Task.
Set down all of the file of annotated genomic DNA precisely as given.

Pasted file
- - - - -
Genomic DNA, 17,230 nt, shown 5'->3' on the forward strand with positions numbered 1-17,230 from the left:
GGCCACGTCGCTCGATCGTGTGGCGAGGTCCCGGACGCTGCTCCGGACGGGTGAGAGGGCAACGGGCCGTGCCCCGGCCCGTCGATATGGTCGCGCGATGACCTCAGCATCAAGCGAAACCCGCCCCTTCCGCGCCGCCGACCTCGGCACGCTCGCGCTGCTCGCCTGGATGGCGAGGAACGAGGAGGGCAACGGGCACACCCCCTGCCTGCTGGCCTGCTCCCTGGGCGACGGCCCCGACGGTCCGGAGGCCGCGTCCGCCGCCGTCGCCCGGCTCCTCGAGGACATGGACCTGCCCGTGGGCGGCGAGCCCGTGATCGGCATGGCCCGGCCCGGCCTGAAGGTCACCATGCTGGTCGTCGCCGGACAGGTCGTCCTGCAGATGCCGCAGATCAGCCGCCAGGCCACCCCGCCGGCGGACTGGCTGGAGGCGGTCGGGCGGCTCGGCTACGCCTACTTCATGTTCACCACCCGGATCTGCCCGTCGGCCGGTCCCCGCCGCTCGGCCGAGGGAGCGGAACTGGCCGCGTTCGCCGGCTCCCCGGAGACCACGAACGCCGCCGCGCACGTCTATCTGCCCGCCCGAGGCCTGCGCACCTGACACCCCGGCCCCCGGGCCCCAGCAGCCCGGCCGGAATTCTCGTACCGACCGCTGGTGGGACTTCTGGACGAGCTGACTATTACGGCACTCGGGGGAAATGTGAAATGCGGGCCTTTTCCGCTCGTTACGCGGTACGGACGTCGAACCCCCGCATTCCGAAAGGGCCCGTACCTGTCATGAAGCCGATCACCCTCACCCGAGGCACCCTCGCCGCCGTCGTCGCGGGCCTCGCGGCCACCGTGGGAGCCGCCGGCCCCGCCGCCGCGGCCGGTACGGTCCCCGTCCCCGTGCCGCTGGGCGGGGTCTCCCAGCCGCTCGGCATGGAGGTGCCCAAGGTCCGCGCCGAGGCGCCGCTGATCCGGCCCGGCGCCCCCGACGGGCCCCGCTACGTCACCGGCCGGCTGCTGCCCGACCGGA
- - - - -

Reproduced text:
Genomic DNA, 17,230 nt, shown 5'->3' on the forward strand with positions numbered 1-17,230 from the left:
GGCCACGTCGCTCGATCGTGTGGCGAGGTCCCGGACGCTGCTCCGGACGGGTGAGAGGGCAACGGGCCGTGCCCCGGCCCGTCGATATGGTCGCGCGATGACCTCAGCATCAAGCGAAACCCGCCCCTTCCGCGCCGCCGACCTCGGCACGCTCGCGCTGCTCGCCTGGATGGCGAGGAACGAGGAGGGCAACGGGCACACCCCCTGCCTGCTGGCCTGCTCCCTGGGCGACGGCCCCGACGGTCCGGAGGCCGCGTCCGCCGCCGTCGCCCGGCTCCTCGAGGACATGGACCTGCCCGTGGGCGGCGAGCCCGTGATCGGCATGGCCCGGCCCGGCCTGAAGGTCACCATGCTGGTCGTCGCCGGACAGGTCGTCCTGCAGATGCCGCAGATCAGCCGCCAGGCCACCCCGCCGGCGGACTGGCTGGAGGCGGTCGGGCGGCTCGGCTACGCCTACTTCATGTTCACCACCCGGATCTGCCCGTCGGCCGGTCCCCGCCGCTCGGCCGAGGGAGCGGAACTGGCCGCGTTCGCCGGCTCCCCGGAGACCACGAACGCCGCCGCGCACGTCTATCTGCCCGCCCGAGGCCTGCGCACCTGACACCCCGGCCCCCGGGCCCCAGCAGCCCGGCCGGAATTCTCGTACCGACCGCTGGTGGGACTTCTGGACGAGCTGACTATTACGGCACTCGGGGGAAATGTGAAATGCGGGCCTTTTCCGCTCGTTACGCGGTACGGACGTCGAACCCCCGCATTCCGAAAGGGCCCGTACCTGTCATGAAGCCGATCACCCTCACCCGAGGCACCCTCGCCGCCGTCGTCGCGGGCCTCGCGGCCACCGTGGGAGCCGCCGGCCCCGCCGCCGCGGCCGGTACGGTCCCCGTCCCCGTGCCGCTGGGCGGGGTCTCCCAGCCGCTCGGCATGGAGGTGCCCAAGGTCCGCGCCGAGGCGCCGCTGATCCGGCCCGGCGCCCCCGACGGGCCCCGCTACGTCACCGGCCGGCTGCTGCCCGACCGGA